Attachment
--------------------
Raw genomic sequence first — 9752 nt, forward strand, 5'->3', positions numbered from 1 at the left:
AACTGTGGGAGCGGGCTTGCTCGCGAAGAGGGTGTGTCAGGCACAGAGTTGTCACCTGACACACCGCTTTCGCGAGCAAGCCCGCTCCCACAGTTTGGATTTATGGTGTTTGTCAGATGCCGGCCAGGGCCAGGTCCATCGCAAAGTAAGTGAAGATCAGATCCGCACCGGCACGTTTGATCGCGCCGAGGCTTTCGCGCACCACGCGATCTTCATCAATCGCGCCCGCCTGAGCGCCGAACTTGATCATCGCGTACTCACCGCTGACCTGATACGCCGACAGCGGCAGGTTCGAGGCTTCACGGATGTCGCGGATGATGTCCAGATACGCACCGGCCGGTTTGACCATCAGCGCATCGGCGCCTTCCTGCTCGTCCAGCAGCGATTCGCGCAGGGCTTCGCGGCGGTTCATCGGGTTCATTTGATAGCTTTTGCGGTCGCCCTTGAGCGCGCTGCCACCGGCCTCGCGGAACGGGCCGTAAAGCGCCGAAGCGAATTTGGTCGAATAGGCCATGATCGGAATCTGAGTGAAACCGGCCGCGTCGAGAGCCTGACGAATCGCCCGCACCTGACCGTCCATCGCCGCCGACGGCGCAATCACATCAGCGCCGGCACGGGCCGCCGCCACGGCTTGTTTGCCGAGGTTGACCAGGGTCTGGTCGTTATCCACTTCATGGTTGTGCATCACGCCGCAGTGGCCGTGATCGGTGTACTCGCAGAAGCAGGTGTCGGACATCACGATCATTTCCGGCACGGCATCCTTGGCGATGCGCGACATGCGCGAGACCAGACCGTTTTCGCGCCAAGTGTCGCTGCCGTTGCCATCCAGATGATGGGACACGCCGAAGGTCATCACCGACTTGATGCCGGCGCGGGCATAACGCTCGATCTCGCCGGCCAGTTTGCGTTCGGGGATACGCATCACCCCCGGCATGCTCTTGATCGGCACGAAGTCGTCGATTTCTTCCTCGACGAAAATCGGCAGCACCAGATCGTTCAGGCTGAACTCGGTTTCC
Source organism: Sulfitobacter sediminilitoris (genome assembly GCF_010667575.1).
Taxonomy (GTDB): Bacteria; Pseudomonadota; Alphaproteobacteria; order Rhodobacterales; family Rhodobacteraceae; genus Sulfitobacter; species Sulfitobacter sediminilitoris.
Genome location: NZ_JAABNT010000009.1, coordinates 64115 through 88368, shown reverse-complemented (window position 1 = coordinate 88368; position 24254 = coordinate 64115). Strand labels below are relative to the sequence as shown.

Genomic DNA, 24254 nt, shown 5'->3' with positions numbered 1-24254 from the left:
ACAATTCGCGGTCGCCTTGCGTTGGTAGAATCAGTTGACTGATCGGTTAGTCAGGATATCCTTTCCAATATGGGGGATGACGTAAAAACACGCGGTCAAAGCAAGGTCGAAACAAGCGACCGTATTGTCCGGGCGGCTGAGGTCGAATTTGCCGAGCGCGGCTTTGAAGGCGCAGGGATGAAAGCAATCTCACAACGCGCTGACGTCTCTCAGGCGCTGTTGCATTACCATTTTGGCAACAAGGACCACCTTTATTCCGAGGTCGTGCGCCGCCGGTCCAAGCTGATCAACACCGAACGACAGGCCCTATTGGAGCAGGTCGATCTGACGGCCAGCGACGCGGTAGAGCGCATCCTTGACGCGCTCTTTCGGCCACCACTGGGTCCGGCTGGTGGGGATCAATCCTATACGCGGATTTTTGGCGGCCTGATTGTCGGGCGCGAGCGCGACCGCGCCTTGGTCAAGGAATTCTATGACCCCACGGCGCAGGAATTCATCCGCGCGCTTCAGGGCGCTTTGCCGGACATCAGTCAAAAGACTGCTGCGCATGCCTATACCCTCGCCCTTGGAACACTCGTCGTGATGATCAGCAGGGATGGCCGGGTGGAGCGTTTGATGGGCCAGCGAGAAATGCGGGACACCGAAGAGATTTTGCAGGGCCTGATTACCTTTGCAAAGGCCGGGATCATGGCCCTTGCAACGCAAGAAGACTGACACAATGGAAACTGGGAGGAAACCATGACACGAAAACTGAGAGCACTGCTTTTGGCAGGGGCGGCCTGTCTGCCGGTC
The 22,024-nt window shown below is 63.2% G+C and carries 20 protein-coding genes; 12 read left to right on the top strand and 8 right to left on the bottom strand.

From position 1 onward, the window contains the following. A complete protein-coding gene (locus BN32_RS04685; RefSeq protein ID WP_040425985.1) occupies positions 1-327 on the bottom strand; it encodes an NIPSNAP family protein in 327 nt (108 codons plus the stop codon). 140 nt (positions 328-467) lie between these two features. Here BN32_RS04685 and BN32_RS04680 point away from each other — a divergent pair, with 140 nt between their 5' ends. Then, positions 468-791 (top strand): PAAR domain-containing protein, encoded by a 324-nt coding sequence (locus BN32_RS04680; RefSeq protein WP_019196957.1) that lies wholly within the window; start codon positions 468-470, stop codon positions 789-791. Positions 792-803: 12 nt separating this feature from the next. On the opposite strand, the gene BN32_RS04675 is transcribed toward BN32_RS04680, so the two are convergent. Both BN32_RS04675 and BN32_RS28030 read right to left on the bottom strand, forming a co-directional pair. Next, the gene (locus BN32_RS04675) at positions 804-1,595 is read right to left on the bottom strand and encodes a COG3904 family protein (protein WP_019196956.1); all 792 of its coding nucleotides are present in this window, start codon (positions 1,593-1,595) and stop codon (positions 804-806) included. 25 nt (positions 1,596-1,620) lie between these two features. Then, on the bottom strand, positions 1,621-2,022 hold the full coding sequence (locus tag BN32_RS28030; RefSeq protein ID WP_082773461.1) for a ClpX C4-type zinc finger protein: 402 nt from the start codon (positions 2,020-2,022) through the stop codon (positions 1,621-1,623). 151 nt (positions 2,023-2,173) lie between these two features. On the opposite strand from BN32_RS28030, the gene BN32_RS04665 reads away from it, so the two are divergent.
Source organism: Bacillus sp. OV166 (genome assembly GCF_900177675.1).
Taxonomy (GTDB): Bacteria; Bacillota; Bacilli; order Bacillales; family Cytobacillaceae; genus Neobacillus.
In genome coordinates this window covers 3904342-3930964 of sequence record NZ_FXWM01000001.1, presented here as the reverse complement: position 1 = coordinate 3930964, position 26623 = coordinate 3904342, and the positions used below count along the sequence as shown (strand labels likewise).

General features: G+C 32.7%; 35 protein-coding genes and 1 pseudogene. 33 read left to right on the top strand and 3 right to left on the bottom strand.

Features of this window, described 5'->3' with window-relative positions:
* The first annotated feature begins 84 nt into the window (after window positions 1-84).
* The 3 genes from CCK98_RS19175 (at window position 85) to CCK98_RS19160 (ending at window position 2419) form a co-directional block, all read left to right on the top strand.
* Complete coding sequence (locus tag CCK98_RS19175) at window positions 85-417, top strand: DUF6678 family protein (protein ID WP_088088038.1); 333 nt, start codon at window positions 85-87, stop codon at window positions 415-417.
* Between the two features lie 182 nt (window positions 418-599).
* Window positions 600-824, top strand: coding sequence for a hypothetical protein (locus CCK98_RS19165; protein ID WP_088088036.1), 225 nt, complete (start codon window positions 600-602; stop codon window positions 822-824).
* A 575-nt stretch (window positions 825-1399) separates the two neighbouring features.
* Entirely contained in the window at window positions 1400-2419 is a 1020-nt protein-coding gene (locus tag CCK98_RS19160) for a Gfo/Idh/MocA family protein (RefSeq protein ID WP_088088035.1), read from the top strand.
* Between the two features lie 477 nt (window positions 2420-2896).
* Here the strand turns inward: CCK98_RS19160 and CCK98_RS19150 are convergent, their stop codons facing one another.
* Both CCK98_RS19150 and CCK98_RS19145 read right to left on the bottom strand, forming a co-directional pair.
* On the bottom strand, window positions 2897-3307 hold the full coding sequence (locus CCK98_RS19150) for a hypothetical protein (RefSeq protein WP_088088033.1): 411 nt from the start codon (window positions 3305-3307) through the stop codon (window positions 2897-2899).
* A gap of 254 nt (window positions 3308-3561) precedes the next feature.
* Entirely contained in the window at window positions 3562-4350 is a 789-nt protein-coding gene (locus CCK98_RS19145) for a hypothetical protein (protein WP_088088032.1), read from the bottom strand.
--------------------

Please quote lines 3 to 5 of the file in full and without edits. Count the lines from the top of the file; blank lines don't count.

Source organism: Sulfitobacter sediminilitoris (genome assembly GCF_010667575.1).
Taxonomy (GTDB): Bacteria; Pseudomonadota; Alphaproteobacteria; order Rhodobacterales; family Rhodobacteraceae; genus Sulfitobacter; species Sulfitobacter sediminilitoris.
Genome location: NZ_JAABNT010000009.1, coordinates 64115 through 88368, shown reverse-complemented (window position 1 = coordinate 88368; position 24254 = coordinate 64115). Strand labels below are relative to the sequence as shown.